After the Hope House we went to lunch and then headed to the slums for a feeding program, a mini-clinic, and to just love boys.
Street children is a huge problem in Uganda and most all of Africa. It is a heart-breaking, horrible situation where children are so abused every day. Most children are on the street because they ran away from their abusive family or they were kicked out of their homes. It is more street boys than girls in Uganda. Their situations are desperate, sad, and just heart-breaking.
When we entered the slums I was overcome with emotion. The ground was dirt and trash. SO much trash. It just piled on the ground. The 'homes' were made of mud and sheet metal. It was the stuff you see on TV that you think isn't real and it comes true before your eyes. The slums are truly the worst of the worst area. My heart breaks for His people.
One thing I learned as I went through Africa though; God is ALIVE in the slums. He is alive in Hollywood,too. He is real and alive and so very present. In the worst of situations, God is all you have to lean on and that's exactly what most of these people do.
Street boys are not even allowed to sleep in the gutters of the slums or eat the trash/left over food there. Can you imagine that? Seriously. How can you be lower and more desperate than the slums? I did not think it possible, but it is. These boys are not just faces. They have names, they have stories, they are real and alive and they need someone to love them. That is exactly what API does. They love them like Jesus does. They are the hands and feet of Jesus there and for one day, I got to be that too.
Ms. Barb began the cooking and a few other ladies joined in to help. We began cutting vegetables, meat, and everything else needed for a 'Ugandan Gumbo' thanks to our native Louisiana girl, Ms. Barb aka Jja Jja Barb or the Cook. She was so wonderful to these boys. She loved them so much and they loved her, too! Before we knew it, we were surrounded by a lot of little boys from API's street program who were so eager to help! They wanted to cut the vegetables for us and clean the meat. It made them thrilled to get to help! It helped us a lot too!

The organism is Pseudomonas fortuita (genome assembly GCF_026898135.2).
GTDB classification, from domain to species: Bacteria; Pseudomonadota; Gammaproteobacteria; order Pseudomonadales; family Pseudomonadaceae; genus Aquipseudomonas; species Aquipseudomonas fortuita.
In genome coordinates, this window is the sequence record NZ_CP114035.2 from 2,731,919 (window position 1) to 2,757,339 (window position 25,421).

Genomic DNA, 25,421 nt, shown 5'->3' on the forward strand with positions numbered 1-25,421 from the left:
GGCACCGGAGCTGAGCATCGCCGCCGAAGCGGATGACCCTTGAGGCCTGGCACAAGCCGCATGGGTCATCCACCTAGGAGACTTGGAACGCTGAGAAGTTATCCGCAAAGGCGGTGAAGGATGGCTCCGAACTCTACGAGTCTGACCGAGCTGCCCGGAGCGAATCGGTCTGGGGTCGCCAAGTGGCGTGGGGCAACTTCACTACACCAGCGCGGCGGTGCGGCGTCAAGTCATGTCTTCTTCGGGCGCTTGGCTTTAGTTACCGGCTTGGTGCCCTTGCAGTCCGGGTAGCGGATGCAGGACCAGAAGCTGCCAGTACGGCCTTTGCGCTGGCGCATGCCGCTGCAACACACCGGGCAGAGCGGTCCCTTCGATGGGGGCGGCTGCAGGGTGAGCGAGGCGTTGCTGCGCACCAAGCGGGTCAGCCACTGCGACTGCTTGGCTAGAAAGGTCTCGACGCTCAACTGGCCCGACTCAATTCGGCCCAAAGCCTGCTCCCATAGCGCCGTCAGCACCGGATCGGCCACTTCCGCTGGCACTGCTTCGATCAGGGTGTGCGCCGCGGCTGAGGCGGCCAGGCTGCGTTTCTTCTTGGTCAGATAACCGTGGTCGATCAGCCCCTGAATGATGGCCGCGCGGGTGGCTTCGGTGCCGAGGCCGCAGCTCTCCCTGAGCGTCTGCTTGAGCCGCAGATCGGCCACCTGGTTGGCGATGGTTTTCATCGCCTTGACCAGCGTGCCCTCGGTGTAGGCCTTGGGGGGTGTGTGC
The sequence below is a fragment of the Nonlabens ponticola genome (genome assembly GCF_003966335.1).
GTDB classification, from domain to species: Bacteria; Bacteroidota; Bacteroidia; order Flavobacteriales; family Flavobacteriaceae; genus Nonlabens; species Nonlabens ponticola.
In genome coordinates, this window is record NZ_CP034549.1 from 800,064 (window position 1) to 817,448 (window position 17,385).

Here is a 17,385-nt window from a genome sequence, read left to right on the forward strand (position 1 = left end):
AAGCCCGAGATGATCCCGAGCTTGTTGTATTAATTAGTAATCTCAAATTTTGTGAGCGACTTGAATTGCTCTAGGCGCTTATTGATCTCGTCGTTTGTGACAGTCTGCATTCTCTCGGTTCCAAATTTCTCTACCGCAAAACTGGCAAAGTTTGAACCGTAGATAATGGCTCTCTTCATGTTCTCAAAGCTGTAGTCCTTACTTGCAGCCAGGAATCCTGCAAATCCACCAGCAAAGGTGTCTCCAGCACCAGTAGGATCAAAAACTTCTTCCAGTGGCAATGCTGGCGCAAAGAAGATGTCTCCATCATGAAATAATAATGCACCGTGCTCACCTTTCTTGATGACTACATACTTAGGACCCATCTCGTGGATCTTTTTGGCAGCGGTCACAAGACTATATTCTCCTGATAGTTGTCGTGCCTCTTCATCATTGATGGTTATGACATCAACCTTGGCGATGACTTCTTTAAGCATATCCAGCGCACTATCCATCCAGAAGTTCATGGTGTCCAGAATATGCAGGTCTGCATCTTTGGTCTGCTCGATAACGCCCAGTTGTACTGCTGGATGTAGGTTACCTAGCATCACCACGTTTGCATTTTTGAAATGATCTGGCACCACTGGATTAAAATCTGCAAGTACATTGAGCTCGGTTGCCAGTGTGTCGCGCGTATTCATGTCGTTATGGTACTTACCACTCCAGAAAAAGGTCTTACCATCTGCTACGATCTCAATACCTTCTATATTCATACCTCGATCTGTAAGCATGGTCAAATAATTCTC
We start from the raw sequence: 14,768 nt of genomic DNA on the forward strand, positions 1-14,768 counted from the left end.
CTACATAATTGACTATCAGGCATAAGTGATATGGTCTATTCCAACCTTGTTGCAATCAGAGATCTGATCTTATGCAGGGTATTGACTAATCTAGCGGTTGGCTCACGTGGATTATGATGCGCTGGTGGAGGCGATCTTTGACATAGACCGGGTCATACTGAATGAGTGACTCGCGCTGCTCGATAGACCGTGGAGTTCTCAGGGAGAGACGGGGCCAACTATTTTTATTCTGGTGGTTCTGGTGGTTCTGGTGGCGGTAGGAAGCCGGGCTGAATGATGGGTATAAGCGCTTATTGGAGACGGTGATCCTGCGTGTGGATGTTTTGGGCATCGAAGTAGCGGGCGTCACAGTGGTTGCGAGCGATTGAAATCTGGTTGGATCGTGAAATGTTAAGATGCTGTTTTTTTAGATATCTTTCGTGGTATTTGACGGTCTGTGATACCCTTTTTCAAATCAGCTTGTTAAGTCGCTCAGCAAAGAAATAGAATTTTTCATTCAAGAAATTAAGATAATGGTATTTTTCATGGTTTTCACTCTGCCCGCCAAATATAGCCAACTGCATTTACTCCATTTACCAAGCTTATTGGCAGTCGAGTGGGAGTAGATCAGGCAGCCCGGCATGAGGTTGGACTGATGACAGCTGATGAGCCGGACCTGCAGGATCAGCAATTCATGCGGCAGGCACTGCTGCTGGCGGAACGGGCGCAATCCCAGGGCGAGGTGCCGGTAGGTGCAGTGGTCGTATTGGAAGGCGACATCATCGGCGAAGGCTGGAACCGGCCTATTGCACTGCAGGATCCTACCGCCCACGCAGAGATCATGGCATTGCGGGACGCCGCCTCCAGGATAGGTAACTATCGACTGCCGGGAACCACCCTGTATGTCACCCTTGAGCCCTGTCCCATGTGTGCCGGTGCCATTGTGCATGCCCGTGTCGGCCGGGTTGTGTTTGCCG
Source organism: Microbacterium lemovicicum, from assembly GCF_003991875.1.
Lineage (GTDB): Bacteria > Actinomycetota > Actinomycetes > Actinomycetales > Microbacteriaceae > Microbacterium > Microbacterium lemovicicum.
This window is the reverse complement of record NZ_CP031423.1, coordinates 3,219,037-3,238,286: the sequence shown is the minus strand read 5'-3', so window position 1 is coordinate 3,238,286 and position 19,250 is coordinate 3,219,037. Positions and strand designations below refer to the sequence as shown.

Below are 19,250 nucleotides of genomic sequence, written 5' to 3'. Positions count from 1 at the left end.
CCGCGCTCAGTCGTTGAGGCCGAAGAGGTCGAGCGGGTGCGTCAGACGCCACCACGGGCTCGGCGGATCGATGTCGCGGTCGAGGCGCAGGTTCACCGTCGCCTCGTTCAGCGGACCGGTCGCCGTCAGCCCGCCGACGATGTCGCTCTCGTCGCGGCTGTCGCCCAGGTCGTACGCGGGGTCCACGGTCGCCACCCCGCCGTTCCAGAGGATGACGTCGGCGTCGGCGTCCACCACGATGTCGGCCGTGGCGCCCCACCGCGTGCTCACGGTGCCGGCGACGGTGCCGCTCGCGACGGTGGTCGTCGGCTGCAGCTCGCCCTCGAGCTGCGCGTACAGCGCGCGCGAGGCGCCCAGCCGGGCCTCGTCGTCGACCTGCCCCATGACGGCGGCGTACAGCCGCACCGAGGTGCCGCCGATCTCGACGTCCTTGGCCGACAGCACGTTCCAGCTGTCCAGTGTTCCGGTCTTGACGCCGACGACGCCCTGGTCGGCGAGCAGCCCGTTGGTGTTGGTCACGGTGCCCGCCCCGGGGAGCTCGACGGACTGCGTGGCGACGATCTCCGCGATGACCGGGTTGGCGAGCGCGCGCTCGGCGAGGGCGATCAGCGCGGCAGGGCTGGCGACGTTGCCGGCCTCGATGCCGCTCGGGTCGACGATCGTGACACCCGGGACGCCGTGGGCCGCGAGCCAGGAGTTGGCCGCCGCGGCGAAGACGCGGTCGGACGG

I soon stepped away and began another mini-clinic so to speak with Alicia. We were overwhelmed with the children who wanted their wounds looked at. Some were really bad and others were just scrapes and some were just kids who wanted a band-aid and a kiss. We did it all. It was so amazing to see the joy and thankfulness on their faces for simple first-aid. I am no where near qualified to do anything amazing medically, but because of my clumsiness I am over qualified at using peroxide and band-aids. It went perfectly. Two hours passed and we still had kids. The meal had already been prepared and everyone had eaten.
We then got to hand out NEW clothes to these boys. THAT was the highlight of my trip. Seeing the joy on their faces from a simple tshirt and pair of jeans. Truly overwhelming and emotional and heart-wrenching and tear jerking and just amazing. I fell in love with those boys. They were so sweet.
At the end of the day we were all gathering and talking and these boys began to sing 'Mighty to Save' Do you know how moving that is in the slums of Africa with street boys? They are praising the Almighty God of the Universe in full. Offering themselves and saying 'My God you are mighty to save' and they are in the worst of the worst situations. Another wonderful saying that our entire team adopted from Africa was God is good, All the time and All the time, God is good.
This saying broke my heart more than anything else the entire trip and especially in the slums and it left me with this one question;
if people who have no home, food, schooling or security in this life can proudly claim "God is good, All the time. All the time, God is good" why can't we, who live the 'dream' life, proclaim this in every situation?